Drury’s works demonstrate a political engagement with climate change grounded in scientific research that already challenges comprehension when it extends into limits of particle physics and chaos theory. Exploring the aesthetics of such complexity, the art responds imaginatively to fragile habitats while also playing with contrasts of scale which evoke a metaphysical fascination with the microcosm and the macrocosm. The key to this appeal lies in a delicate balance between immersion in an environment and the objective study of universal patterns. from ‘How to Draw the Wind’ @ Courtauld Blogs
Kay Syrad is a novelist and poet and a freelance writer and educator. Kay’s poetry has been published in many journals and anthologies and has won prizes or been short-listed in a number of competitions. Her novels include Send (2015) and The Milliner and the Phrenologist, and forthcoming in 2018, Inland; poetry collections include Double Edge and Objects of Colour, and two Thames & Hudson artist’s monographs. She is Poetry Editor of Envoi and a member of the art collective, Sensory Sites. Her artist’s book, 1000 tasks: work of the lightshipmen, was recently purchased by the National Maritime Museum.
About ‘Send’: Syrad daringly combines fiction, notes, analysis and poetry, tracing the obsessional and circuitous process involved in exploring truths that cannot be consciously known. With her we are drawn towards conflicting ideas about the nature of early awareness and sense perception, and their consequences. The floating presence of these ideas and quotations, layered with competing fictional voices and the author s interjections, create a highly textured and mesmerising novella from this accomplished writer.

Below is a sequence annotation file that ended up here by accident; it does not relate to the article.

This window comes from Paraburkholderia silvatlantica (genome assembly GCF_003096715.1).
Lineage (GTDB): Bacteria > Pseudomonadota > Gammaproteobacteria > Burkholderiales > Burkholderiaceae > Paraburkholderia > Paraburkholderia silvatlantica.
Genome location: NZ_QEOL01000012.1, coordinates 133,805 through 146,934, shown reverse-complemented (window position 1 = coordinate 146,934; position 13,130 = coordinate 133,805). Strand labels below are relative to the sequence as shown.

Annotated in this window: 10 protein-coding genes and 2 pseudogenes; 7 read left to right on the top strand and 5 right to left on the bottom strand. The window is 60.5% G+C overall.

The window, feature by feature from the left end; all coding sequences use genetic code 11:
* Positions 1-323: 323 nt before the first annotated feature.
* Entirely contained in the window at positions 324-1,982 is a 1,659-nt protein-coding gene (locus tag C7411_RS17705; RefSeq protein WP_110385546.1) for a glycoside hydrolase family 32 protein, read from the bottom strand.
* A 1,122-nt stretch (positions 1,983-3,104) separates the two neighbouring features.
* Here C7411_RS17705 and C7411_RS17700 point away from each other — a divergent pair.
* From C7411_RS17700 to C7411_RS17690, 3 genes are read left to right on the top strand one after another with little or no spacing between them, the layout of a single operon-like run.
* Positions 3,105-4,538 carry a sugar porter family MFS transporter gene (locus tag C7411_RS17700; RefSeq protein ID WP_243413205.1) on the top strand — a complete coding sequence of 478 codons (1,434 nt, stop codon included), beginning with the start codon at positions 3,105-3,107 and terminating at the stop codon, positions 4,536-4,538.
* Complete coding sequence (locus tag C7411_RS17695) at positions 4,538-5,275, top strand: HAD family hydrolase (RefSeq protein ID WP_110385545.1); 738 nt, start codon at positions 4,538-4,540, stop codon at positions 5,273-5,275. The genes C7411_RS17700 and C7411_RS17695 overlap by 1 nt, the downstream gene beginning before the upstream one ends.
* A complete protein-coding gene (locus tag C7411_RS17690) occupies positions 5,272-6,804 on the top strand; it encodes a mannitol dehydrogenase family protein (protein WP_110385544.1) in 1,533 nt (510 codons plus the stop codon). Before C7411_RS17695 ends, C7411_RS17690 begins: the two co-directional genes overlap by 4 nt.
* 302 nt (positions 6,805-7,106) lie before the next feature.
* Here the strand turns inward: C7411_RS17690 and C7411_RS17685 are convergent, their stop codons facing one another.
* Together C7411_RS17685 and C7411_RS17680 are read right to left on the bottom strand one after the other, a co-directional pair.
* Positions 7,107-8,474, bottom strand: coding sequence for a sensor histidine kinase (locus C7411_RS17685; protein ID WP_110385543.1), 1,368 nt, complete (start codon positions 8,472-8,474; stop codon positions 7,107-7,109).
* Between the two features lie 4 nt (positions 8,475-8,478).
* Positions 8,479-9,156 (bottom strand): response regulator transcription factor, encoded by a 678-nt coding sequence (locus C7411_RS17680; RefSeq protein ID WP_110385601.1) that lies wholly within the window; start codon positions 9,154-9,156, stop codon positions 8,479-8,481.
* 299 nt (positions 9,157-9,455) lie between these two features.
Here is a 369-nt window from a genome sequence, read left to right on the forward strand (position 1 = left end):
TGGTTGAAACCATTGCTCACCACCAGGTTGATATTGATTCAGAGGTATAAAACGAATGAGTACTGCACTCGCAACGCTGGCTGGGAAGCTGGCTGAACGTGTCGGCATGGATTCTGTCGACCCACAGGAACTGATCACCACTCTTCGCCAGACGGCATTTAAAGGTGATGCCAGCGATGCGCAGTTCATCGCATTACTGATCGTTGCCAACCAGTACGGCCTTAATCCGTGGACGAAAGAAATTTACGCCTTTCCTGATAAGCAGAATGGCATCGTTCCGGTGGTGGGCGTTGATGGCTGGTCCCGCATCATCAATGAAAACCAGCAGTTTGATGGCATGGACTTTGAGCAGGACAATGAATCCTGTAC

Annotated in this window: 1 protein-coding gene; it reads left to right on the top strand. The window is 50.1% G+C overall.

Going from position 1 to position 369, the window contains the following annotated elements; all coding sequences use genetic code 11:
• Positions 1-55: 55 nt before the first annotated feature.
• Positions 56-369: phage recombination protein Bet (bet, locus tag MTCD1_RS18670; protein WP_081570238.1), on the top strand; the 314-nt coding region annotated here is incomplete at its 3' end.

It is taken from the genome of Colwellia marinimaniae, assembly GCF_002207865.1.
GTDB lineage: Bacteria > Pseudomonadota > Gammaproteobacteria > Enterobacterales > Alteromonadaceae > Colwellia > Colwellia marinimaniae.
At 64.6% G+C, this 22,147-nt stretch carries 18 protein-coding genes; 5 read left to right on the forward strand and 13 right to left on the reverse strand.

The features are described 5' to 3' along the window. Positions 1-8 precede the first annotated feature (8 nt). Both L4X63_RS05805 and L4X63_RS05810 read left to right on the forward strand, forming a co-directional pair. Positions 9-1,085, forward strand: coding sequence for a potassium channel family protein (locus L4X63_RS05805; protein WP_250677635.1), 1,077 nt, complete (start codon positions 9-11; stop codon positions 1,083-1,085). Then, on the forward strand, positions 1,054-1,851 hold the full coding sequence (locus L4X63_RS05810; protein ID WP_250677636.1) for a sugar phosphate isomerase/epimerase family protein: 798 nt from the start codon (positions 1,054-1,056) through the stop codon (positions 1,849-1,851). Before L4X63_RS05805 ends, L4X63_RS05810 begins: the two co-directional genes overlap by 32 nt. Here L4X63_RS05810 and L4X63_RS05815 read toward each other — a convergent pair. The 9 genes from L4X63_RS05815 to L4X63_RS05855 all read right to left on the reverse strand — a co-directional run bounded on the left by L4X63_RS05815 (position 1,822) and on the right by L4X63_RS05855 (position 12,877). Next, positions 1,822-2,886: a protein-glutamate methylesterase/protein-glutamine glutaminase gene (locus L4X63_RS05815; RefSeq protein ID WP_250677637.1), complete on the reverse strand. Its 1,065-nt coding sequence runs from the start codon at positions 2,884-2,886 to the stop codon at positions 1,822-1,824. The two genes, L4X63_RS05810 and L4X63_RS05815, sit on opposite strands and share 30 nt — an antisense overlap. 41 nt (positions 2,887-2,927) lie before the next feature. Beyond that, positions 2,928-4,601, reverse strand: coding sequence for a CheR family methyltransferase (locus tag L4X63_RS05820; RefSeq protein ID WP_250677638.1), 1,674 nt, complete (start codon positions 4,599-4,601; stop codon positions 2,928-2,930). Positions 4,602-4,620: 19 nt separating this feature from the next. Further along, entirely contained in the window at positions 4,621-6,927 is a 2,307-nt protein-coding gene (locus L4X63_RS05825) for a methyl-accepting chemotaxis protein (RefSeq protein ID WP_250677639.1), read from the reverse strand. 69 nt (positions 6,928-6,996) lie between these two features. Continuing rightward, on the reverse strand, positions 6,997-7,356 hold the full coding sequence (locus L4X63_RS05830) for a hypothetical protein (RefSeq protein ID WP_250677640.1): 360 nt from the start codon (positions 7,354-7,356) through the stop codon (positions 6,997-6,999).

David Buckland: Messenger – 2005
Lens-based artist, film director & producer David Buckland, Curator and Founding Director of Cape Farewell.
Buckland works to enable events to be created, performed and then recorded through lens-based technology. The recorded information is then transformed and manifested through process to have the physicality and emotional presence of a tactile object.
His work is included in the permanent collections of the National Portrait Gallery, London, the Centre Georges Pompidou, Paris, the Michael Wilson Collection, London and the Metropolitan Museum of New York. Buckland curated ‘eARTh’ for the Royal Academy 2009, U-n-f-o-l-d for Cape Farewell 2010, and Carbon 12 for Paris 2012, Carbon 13 for the Ballroom, Marfa Texas 2012, London 2009. He produced the films ‘Art from the Arctic’ 2006 for the BBC and ‘Burning Ice’ for Sundance, 2010.
Who the course is for
Like all art.earth residential courses, this course is for anyone in need of an opportunity to engage with new approaches to creative practice or a rediscovery/refreshment of their creative selves, It allows for a condition of radical permeability – between senses, processes, materials, and modes of speech and writing. The course is for those who wish to engage in an unpredictable, shared process of practical enquiry with all the uncertainty and curiosity of a complete beginner, irrespective of their prior accomplishments.